9 months into ERC claim processing moratorium, still a waiting game

In September 2023, the IRS announced a moratorium on the processing of new employee retention credit (ERC) claims because of what it said was rampant fraud.

That moratorium has not stopped the filing of new claims, and the IRS has not been able to process all the claims filed before the moratorium. For example, the owner of a small oil and gas business, who requested anonymity, told the JofA that he hired his trusted payroll company — not an ERC promoter — to prepare the $50,000 claim in December 2022.

The Texas-based owner is still waiting to hear from the IRS, about 18 months after filing the claim.

At least two sessions at last week’s AICPA & CIMA ENGAGE conference addressed the issue of ERC claim backlogs and when the IRS might end the moratorium on processing new claims.

“Soon” is the answer National Taxpayer Advocate Erin Collins was given, she said last week. Dustin Stamper, an enrolled agent and a managing director at Grant Thornton, hypothesized as to why the IRS has remained mostly mum on the subject.

About 1.3 million ERC claims are sitting with the IRS, and, of those, about half were filed after the moratorium was announced, Collins said. Pressure is building on the IRS to do or say something, she said.

The ERC was designed to help certain businesses continue paying employees during the COVID-19 pandemic while their operations were either fully or partially suspended due to a government order or had a significant decline in gross receipts during the eligibility periods. It was generally available to eligible businesses from March 31, 2020, to Sept. 30, 2021, and to Dec. 31, 2021, for recovery startup businesses.

The IRS said earlier this year the processing could begin in late spring but has not released any word of that happening. As of March, the IRS had identified about $1 billion in potential savings from erroneous ERC claims since the moratorium began.

Collins said that members of Congress are “knocking on our [Taxpayer Advocate Service office] door, knocking on the IRS door, saying you need to move these cases forward.”

She estimated that she asks IRS Commissioner Danny Werfel about the moratorium at least once a week.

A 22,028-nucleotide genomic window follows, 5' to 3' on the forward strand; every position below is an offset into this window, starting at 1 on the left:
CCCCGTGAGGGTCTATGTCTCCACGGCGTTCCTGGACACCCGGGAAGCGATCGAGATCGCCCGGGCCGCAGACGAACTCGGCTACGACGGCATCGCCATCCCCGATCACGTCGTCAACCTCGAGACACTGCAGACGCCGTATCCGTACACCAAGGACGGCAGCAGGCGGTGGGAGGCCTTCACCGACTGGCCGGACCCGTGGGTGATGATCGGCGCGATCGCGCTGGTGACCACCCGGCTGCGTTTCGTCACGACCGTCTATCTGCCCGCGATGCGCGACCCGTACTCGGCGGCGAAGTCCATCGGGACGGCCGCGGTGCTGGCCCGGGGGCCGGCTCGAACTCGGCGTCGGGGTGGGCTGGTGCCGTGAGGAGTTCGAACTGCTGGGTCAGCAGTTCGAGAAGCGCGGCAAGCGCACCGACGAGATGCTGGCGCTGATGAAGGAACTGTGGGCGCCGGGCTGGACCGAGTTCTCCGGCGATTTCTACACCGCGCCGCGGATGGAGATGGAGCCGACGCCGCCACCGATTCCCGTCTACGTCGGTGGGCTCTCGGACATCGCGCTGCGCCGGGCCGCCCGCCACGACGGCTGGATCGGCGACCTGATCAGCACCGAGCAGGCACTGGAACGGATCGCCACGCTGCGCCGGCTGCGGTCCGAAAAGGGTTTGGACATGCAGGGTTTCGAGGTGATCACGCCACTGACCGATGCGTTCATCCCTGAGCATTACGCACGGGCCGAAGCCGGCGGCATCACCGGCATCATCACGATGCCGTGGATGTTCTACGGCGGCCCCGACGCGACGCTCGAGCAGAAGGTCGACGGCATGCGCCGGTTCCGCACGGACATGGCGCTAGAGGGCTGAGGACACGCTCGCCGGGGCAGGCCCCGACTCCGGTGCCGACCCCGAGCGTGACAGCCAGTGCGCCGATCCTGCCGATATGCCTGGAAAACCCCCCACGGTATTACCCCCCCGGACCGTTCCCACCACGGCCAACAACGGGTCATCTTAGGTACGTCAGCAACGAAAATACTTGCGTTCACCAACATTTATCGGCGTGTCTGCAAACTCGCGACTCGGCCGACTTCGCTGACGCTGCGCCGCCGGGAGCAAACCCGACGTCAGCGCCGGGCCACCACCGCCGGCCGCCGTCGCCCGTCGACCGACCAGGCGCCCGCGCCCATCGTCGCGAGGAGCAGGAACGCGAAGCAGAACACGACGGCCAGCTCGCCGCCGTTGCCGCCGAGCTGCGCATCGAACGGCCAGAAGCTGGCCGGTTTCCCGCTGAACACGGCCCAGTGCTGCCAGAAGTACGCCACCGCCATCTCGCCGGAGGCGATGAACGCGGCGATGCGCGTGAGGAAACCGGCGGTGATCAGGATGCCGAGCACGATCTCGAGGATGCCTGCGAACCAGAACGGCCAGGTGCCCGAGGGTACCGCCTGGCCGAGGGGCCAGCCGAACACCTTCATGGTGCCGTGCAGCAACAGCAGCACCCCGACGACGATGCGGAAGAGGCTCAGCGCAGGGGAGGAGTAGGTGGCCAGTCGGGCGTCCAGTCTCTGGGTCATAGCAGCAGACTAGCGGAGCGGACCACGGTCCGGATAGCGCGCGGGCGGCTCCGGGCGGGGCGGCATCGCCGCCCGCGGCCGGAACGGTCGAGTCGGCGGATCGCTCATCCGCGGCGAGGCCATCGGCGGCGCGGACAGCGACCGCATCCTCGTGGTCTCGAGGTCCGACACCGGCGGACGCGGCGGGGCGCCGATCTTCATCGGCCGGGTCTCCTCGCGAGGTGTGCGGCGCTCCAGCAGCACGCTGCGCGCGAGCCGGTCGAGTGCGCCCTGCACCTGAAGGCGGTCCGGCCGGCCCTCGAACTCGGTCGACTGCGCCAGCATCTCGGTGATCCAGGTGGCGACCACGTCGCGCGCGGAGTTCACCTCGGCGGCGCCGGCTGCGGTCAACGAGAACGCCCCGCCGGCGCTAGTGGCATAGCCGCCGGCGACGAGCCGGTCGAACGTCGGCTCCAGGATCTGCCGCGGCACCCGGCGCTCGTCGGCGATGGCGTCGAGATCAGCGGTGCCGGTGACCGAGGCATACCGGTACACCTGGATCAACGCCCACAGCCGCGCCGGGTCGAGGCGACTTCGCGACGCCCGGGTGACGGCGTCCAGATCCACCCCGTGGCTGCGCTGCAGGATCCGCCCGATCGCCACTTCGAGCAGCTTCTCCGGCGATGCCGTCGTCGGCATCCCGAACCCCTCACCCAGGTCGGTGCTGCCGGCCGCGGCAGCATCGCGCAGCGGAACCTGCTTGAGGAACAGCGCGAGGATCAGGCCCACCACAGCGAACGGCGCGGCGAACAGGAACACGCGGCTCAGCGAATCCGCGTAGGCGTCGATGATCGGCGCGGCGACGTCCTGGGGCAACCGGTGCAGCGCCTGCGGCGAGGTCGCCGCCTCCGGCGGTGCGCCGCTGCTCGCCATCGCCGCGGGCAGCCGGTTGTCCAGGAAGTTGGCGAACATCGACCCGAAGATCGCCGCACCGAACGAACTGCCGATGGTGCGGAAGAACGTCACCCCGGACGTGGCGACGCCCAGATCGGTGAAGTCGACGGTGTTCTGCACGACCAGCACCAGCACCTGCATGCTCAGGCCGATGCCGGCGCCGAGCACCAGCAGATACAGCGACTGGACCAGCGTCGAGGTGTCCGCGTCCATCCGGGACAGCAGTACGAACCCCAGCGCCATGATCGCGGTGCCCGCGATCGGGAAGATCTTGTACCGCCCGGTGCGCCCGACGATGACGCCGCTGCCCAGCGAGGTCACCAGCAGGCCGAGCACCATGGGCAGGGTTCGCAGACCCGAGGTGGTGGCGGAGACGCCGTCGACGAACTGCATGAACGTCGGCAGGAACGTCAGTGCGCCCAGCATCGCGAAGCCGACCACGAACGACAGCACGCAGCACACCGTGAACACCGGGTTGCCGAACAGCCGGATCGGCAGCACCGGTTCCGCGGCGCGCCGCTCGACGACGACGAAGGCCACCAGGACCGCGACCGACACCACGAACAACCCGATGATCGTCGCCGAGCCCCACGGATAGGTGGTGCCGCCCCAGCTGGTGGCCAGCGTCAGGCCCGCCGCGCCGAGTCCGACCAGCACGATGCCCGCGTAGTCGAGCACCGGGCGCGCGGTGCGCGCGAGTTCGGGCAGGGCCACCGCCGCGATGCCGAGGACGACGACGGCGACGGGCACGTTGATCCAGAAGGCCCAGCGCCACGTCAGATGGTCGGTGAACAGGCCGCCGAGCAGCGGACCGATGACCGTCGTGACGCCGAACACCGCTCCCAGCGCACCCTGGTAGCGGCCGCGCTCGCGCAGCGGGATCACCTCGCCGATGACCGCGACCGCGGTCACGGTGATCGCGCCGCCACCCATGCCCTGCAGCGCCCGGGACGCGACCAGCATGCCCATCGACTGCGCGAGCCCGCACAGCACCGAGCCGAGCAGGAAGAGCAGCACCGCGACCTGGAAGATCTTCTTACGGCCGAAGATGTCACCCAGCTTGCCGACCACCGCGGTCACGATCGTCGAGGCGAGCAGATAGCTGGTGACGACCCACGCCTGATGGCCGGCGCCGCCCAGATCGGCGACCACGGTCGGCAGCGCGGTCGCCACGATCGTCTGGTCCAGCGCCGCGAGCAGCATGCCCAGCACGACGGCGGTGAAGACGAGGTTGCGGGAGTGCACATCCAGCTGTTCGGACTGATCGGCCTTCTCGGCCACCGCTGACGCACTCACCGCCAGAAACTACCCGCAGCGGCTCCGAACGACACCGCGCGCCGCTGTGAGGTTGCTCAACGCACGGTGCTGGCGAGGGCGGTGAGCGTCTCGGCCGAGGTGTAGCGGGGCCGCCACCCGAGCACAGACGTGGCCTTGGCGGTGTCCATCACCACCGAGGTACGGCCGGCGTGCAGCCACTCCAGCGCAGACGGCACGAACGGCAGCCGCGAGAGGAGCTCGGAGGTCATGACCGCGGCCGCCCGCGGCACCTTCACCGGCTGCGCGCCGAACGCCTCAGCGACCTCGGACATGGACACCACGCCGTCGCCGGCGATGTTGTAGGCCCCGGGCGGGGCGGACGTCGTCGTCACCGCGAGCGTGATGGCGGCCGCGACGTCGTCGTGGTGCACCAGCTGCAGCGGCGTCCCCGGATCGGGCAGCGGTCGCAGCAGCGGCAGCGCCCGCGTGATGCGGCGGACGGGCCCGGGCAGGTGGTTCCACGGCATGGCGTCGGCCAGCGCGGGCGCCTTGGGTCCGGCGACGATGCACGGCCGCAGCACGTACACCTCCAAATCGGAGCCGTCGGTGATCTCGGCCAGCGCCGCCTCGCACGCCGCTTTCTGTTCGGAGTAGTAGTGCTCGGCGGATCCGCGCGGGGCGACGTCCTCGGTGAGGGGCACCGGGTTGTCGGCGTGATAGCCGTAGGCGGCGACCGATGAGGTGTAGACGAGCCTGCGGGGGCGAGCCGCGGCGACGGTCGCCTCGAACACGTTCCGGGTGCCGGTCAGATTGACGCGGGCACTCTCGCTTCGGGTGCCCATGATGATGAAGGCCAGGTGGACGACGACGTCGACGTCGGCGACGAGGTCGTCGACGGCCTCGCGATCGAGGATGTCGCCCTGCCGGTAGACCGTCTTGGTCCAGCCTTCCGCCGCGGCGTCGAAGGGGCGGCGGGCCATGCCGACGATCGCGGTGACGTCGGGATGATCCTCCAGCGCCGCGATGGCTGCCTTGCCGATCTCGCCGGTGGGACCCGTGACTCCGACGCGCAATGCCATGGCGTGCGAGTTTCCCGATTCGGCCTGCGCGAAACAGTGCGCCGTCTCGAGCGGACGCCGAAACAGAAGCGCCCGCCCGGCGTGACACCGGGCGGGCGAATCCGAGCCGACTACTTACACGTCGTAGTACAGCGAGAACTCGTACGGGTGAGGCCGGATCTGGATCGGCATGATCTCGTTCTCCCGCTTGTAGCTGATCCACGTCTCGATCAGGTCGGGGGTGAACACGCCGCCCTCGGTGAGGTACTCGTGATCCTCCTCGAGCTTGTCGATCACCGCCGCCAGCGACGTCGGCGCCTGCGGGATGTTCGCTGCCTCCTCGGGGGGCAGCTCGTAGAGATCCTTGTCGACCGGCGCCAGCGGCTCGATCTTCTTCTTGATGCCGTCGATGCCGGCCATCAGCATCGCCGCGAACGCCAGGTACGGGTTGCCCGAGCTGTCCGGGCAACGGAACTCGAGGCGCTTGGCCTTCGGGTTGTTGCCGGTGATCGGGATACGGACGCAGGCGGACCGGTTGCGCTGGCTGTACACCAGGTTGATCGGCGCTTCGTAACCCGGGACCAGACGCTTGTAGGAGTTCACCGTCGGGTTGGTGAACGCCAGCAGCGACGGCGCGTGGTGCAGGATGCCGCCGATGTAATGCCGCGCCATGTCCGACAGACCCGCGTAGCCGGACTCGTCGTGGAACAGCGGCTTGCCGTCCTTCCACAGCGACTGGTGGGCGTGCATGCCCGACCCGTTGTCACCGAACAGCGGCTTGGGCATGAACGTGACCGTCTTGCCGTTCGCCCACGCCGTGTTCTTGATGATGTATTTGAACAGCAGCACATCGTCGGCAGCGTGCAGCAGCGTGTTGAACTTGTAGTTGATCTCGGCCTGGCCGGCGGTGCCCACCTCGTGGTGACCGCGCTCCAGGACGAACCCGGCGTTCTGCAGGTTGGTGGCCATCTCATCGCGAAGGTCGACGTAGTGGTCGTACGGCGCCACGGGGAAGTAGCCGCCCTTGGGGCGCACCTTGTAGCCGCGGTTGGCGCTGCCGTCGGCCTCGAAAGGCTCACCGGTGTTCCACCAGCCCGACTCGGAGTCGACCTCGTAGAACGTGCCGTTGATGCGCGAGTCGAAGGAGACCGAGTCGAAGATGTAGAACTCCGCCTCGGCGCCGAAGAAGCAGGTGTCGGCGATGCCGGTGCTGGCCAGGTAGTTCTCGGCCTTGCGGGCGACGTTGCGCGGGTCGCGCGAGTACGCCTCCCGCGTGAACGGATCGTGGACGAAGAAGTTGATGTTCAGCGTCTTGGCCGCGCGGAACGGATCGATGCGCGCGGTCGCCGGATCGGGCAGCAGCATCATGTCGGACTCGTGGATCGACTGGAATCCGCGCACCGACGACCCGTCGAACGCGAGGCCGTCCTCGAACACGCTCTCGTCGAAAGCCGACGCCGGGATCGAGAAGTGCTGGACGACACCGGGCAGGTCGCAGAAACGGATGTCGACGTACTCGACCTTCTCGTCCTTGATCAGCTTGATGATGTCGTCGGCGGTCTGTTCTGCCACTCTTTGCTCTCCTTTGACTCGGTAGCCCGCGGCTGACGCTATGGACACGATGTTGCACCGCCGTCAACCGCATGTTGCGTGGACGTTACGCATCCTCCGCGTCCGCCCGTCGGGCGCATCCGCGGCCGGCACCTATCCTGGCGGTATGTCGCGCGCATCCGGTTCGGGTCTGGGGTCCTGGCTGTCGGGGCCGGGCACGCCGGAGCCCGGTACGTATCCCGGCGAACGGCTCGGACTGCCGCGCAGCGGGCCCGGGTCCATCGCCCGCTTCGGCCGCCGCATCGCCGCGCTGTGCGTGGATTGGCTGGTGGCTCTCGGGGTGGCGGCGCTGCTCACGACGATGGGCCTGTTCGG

“And I keep hearing soon, soon, that they’re going to be coming out with guidance as to how to move that whole pile into either … allow them, deny them, or send them to audit but do something,” Collins said. “We can’t just have them sit there.”

The IRS must move the cases, which include claims by “a lot of legitimate companies,” Collins said. “Companies who’ve had hardships, companies who need that money that Congress intended for them to get. We got to get these things processed.”

Collins’s office helps employers who filed their claims before the moratorium and who are suffering a financial hardship, she said.

The Texas business owner said he has not contacted Collins’s office because he is not certain the company fits the definition of financial hardship.

“From time to time, were in a sticky situation, and, every now and then, the [oil] price was good enough where we’re doing well,” he said. “”So, I don’t want to paint a picture that we’re in desperation or anything like that, but it would be nice to have our tax refund paid.”

Stamper, who works in the National Tax Office of Grant Thornton in Washington, where he leads the tax legislative affairs practice, told attendees at another ENGAGE session that the moratorium could be caught up in the fight about a $78 billion tax bill called the Tax Relief for American Families and Workers Act of 2024, H.R. 7024.

The bill, which has been stuck in the Senate since it overwhelmingly passed the House in February, would expand eligibility for the child tax credit and temporarily reinstate the expensing of research or experimental expenditures. It also would restore tax breaks for companies from the law known as the Tax Cuts and Jobs Act, P.L. 115-97, that have expired or would expire in the coming years.

The legislation includes a bar on additional claims for the ERC as of Jan. 31, 2024; the deadline under current law is April 15, 2025. The change would fund the tax package, according to the Joint Committee on Taxation, which said the bill has $77.5 billion in added costs that would be partially offset by $77.1 billion in savings from the revised ERC filing deadline.

Considering that funding mechanism, if the IRS starts paying the ERC claims, that would “also kill the opportunity to do the extenders” in the bill, Stamper said.

“We’ve tried to get information from the IRS on when they’re going to start processing claims …,” he said. “They’ve been pretty opaque about it.”

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